it offers a new set of analyses (in addition to all frequentist ones) that authors could flexibly try out on their data
This is similar to the observation that by increasing the number of physicians we increase the number of patients who die due to mistreatment by a physician. So the conclusion is, we should decrease the number of physicians. Of course we could decrease DOF by having only single analysis method. But this only trades fewer DOF for inflexible analysis that gives incorrect results, which is clearly unacceptable.
Bayesian statistics require making additional judgments (e.g., the prior distribution) on a case-by-case basis
I refuse to accept that choice of prior distribution increases researcher's DOF. Not in the modern bayesian analysis and not in my experience with fitting models to data. Even if there were DOF in the choice of priors, their definition is part of the model formulation and as such is explicit, replicable and accountable (unlike omitting covariates or measures from analysis).
My main message is however that bayesian analysis actually decreases DOF in the analysis. This happens because standard frequentist analysis used in psychological research is inflexible and breaks down on anything more complex than a toy data set. This requires ad-hoc fixes which introduce decisions and DOF. Here are some examples:
What about missing values? Should we exclude all cases where at least one input is missing. Or should we exclude only cases where predictors are missing? Another approach is to insert sample mean or some other descriptive statistic for the missing values. In bayesian approach these choices do not arise. The missing values are estimated along with other parameters.
A related problem concerns censored measurements. For instance, response times are usually constrained by an upper threshold. If the response takes too long we terminate the trial and resume with the next trial. In such a case the exact value remains unknown. All we know is that the value is higher than the threshold. How should we handle censored data? One approach is to exclude them from response time analysis and model omissions separately. Or we may insert the threshold value for censored value. One may also decide to insert random values (that are higher than the threshold) or an expected value. In both cases we need to separately model the tail distribution above the threshold. In bayesian analysis we simply add cumulative probability $p(x>\theta)$ to the likelihood function. The resulting parameter estimates incorporate the information provided by the censored data.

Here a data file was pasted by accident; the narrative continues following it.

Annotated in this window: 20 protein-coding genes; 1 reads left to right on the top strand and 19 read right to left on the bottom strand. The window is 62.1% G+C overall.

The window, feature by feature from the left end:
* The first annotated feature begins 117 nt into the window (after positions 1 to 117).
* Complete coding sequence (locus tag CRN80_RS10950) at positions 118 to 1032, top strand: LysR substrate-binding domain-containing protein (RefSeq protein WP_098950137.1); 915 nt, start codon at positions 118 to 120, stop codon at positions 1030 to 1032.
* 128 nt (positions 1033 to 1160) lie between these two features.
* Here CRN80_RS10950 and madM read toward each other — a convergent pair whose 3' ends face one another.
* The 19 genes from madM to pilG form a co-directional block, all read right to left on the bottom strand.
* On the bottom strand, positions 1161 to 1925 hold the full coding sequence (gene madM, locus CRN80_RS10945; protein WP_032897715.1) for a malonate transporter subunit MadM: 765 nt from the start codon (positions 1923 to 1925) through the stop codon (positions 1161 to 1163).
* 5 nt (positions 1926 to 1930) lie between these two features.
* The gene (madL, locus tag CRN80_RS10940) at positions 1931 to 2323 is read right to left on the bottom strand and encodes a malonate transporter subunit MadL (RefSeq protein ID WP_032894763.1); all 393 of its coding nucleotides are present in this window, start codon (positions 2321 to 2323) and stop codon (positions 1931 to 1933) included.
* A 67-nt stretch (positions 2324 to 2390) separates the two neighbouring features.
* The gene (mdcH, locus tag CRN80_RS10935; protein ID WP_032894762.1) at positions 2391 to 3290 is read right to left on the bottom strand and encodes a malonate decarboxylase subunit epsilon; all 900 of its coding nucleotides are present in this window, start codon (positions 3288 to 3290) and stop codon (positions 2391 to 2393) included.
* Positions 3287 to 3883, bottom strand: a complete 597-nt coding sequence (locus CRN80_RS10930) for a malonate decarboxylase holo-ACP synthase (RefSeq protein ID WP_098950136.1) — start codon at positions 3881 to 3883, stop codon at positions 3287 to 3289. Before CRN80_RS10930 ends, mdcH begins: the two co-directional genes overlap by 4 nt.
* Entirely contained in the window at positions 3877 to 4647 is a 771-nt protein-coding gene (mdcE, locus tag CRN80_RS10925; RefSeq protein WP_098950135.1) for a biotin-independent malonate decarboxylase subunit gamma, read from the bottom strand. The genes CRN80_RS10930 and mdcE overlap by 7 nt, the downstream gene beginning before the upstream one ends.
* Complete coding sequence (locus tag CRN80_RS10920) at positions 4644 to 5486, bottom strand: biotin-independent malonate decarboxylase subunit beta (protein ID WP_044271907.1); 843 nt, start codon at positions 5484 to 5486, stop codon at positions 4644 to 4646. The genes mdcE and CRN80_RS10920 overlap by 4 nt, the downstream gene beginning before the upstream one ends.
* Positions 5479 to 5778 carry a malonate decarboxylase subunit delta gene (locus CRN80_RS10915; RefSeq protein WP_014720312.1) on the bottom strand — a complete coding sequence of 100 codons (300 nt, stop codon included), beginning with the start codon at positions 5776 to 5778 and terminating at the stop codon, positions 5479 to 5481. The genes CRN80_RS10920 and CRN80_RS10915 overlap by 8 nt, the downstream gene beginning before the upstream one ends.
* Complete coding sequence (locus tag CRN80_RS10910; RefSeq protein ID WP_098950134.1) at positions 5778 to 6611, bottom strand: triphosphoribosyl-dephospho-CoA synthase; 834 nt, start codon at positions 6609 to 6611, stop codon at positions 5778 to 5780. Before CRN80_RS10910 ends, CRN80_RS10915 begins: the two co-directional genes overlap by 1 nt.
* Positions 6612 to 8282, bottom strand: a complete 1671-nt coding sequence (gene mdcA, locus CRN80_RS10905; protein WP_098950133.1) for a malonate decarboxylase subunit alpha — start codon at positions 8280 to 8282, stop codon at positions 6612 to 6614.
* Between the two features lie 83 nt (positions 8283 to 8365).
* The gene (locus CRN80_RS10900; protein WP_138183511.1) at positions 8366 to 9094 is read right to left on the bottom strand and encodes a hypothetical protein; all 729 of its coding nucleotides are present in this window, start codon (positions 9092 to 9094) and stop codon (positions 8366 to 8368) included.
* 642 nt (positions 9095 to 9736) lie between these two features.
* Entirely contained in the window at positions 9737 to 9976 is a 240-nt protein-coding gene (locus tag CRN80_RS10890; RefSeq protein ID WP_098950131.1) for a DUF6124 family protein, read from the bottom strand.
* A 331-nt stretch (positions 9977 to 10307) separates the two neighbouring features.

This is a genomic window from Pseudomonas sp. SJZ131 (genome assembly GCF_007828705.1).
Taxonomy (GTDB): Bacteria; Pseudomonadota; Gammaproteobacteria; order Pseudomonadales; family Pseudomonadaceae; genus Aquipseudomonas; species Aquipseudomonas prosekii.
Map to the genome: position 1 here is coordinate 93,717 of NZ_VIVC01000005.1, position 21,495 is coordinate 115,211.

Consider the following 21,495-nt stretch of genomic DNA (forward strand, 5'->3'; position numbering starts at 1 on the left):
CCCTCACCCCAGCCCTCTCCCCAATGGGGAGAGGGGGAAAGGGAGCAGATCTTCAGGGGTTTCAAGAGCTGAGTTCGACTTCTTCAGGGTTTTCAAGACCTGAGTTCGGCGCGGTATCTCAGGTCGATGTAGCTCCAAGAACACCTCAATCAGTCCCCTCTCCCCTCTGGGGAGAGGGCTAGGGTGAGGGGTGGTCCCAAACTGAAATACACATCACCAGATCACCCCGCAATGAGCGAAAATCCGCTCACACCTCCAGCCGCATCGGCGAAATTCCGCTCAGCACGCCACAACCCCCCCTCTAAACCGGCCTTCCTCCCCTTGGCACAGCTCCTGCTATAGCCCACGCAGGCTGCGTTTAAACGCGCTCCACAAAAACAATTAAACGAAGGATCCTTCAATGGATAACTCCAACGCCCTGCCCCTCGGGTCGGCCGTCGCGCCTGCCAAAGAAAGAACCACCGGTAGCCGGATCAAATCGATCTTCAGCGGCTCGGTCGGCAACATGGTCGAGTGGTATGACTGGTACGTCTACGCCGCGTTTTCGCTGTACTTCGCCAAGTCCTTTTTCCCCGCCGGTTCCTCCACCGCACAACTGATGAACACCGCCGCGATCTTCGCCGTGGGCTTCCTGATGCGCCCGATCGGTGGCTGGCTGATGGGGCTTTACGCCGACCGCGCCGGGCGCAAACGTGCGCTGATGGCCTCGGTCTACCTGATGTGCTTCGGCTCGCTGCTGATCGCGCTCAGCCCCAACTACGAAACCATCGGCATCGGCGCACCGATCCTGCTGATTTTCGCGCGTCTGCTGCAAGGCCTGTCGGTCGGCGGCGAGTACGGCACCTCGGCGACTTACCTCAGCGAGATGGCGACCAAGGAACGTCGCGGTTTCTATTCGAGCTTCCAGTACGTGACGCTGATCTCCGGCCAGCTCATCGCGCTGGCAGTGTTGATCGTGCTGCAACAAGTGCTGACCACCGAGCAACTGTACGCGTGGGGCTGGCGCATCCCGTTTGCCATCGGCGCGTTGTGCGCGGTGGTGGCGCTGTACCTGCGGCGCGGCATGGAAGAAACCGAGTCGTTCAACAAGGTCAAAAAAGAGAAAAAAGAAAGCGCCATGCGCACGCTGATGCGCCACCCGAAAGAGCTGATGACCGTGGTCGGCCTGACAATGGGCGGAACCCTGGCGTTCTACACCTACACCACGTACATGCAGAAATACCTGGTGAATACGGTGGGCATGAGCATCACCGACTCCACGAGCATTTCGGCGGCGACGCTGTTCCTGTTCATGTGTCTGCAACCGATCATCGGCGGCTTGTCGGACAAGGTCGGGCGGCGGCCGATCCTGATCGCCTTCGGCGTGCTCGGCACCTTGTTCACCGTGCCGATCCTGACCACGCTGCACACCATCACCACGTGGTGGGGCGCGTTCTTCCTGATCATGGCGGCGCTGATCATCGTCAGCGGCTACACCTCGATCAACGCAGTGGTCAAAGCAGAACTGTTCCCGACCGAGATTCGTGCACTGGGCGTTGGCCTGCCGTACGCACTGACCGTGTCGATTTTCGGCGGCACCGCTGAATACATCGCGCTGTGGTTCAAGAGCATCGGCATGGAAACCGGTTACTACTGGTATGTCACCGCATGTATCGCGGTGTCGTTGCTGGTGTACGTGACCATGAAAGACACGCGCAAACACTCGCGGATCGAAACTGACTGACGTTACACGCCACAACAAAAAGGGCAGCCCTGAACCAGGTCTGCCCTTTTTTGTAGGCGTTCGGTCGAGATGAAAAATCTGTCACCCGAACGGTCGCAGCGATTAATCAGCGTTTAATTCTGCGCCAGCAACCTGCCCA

Multiple comparisons deserve an honorable mention. There are various proposals how to correct nominal $\alpha$ when doing multiple comparisons. All these corrections trade decrease in power for fewer false-positives. Instead bayesian hierarchical modeling adjusts the magnitude of the estimate (= effect size) directly. As a consequence, the problem with multiple comparisons does not arise.
Bayesian analysis is more flexible than the frequentist methods. We can and should take advantage of this flexibility. The first recommendation in Gelman and Hill (2006) is to fit many models. After an iteration of accepted, rejected and extended models I sometimes keep wondering whether my expectations did not influence my model selection process. I really can't ensure that. But, a) sticking to invalid model because that was my first choice is not the solution and b) we can document the choices so that other researchers can have a look at them and point out any aspects that have been neglected. The documentation can be done easily with Ipython Notebooks. Oh, did I mention that this blog is written in Ipython Notebook?!